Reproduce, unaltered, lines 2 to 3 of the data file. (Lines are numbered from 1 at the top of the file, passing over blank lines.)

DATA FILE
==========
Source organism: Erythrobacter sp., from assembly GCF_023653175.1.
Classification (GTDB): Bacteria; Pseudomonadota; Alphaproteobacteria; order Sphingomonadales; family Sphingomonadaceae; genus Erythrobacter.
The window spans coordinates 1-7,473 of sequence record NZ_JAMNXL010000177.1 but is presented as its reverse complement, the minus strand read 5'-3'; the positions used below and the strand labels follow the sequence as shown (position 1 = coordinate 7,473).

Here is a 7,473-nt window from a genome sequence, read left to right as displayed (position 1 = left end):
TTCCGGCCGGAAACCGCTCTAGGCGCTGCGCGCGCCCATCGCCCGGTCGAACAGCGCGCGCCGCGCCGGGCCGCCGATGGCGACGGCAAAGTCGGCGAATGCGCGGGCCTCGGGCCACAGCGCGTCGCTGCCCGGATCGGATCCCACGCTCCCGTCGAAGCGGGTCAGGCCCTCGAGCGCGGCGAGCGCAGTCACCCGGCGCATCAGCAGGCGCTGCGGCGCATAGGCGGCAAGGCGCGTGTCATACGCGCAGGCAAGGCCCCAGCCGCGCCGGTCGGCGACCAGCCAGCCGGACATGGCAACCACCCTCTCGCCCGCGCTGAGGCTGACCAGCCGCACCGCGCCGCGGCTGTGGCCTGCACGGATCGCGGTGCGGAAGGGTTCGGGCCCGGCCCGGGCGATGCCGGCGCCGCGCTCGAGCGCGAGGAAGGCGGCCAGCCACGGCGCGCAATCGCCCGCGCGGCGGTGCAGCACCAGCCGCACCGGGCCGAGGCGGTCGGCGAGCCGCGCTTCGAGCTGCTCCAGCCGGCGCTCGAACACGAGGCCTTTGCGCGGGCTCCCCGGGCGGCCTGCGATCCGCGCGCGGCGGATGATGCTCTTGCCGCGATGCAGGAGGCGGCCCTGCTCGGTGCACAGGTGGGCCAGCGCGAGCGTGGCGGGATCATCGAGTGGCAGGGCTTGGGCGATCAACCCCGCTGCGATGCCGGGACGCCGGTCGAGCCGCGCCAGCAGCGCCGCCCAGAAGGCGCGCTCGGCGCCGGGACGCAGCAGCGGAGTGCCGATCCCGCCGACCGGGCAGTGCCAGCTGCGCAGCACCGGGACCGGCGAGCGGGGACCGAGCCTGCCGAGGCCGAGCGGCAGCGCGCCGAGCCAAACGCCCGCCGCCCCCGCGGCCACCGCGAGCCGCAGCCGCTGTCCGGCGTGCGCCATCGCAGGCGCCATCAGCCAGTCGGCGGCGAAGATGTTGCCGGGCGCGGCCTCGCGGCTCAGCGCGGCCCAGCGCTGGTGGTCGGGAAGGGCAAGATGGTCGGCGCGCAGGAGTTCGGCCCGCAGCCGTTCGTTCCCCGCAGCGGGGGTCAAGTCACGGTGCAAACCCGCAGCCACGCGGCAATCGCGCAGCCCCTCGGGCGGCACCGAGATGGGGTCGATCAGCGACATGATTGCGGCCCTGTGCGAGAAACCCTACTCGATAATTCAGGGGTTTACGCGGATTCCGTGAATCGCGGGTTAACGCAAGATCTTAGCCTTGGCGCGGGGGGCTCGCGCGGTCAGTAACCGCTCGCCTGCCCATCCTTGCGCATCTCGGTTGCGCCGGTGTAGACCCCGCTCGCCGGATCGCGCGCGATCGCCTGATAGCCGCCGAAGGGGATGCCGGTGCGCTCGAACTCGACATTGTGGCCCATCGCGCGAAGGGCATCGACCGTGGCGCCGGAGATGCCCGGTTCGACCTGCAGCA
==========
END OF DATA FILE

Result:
Classification (GTDB): Bacteria; Pseudomonadota; Alphaproteobacteria; order Sphingomonadales; family Sphingomonadaceae; genus Erythrobacter.
The window spans coordinates 1-7,473 of sequence record NZ_JAMNXL010000177.1 but is presented as its reverse complement, the minus strand read 5'-3'; the positions used below and the strand labels follow the sequence as shown (position 1 = coordinate 7,473).